In 1933, von Blomberg rose to national prominence when he was appointed Minister of Defense in Hitler’s government. He became one of Hitler’s most devoted followers, and worked hard to expand the Army. In 1934, von Blomberg had all of the Jews serving in the Reichswehr given an automatic and immediate dishonorable discharge. He got a reputation as something of a lackey to Adolf Hitler. As such, he was nicknamed “the Rubber Lion” by some of his critics in the Army. In the same year, after President Paul von Hindenburg’s death, von Blomberg ordered all soldiers in the Army to pledge the Reichswehreid (oath of allegiance) not to Folk and Fatherland, but to the new Führer.

In 1935, the Ministry of Defense was renamed the Ministry of War. Generaloberst von Blomberg also took the title of Commander-in-Chief of the Armed Forces. In 1936, the loyal von Blomberg was the first Generalfeldmarschall appointed by Adolf Hitler. His growing power roused the jealousy of Hermann Göring and Heinrich Himmler, who conspired to oust him from his position. Göring had ambitions of becoming Commander-in-Chief himself.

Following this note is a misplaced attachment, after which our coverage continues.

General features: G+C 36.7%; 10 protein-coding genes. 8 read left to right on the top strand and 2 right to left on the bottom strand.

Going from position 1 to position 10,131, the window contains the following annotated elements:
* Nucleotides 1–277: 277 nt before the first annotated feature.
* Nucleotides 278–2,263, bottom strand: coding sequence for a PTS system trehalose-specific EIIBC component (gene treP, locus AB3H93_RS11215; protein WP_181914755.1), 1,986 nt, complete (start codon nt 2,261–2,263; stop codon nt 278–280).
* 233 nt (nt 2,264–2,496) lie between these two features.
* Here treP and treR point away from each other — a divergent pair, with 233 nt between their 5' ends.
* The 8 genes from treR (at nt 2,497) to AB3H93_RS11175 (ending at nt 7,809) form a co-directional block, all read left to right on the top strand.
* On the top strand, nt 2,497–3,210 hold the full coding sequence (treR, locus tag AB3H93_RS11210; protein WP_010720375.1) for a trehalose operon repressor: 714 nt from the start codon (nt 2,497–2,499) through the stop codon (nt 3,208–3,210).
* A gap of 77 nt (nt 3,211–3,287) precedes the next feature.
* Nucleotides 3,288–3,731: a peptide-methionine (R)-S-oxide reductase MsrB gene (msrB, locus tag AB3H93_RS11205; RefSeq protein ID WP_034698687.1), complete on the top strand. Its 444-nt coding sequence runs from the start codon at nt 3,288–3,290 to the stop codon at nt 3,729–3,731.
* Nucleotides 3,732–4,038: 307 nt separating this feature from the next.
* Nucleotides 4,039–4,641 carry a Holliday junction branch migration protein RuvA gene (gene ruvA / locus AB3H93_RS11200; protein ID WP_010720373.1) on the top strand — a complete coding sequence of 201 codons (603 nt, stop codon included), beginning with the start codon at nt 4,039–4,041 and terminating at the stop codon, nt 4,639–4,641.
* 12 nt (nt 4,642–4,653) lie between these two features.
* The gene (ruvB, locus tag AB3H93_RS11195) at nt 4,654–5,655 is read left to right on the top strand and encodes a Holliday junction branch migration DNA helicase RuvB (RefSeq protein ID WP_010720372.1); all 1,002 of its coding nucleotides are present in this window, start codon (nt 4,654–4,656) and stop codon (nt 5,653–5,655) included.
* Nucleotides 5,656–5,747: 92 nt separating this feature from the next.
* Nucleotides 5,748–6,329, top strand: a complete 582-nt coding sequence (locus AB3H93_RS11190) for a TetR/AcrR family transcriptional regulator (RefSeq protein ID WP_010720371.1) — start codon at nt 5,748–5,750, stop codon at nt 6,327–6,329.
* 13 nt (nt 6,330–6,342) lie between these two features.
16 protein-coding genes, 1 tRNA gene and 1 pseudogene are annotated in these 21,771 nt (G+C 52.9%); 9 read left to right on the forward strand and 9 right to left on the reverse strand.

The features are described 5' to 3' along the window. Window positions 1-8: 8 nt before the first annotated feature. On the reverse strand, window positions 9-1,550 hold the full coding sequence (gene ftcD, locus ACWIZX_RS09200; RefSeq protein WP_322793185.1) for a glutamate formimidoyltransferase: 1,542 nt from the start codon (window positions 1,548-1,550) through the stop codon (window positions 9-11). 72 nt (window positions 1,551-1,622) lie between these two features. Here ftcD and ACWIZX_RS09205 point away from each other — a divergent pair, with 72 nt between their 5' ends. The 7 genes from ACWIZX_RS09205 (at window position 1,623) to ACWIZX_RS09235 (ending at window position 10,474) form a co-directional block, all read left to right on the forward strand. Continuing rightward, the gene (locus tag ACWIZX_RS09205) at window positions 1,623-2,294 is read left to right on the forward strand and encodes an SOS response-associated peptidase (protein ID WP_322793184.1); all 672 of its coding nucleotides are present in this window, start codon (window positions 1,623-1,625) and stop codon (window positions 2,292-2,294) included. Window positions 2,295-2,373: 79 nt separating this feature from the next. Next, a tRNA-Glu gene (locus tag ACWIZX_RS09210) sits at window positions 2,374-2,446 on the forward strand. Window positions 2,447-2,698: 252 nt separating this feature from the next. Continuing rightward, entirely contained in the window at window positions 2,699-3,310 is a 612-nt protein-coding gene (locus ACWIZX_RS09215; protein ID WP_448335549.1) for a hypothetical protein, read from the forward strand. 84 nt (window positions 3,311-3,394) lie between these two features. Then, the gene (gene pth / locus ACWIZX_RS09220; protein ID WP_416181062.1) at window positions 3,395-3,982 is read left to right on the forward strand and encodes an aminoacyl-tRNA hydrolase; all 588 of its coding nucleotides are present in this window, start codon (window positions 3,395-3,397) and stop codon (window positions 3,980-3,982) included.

In late 1937, Hitler announced to his top military-foreign policy leadership that it was time for war in order to expand Germany’s Lebensraum eastwards and to grab the initiative before Britian and France grew too strong. While none of those present had any moral objections to the plans, von Blomberg was one of the few opposed to going to war before 1942, as he didn’t think Germany was prepared for war and that there was a considerable risk that France and Britain might declare war on Germany. This didn’t sit well with Hitler, and this gave Göring and Himmler an opportunity to strike.

Werner von Blomberg had been a widower for some years, but in January 1938, at the age of 59, he married the 26 years old secretary Erna Gruhn. A police officer discovered that Gruhn in 1932 had posed for pornographic photos (taken by a Jew with whom she was living at the time) and reported this to the Gestapo and Hermann Göring (who had served as best man at the wedding). Göring chose to misrepresent Frau von Blomberg’s criminal record as being for prostitution as a way of smearing her husband. He then informed Hitler, who ordered von Blomberg to annul the marriage in order to avoid a scandal. Werner von Blomberg refused, and consequently resigned from all of his posts when Göring threatened to make his wife’s past public knowledge.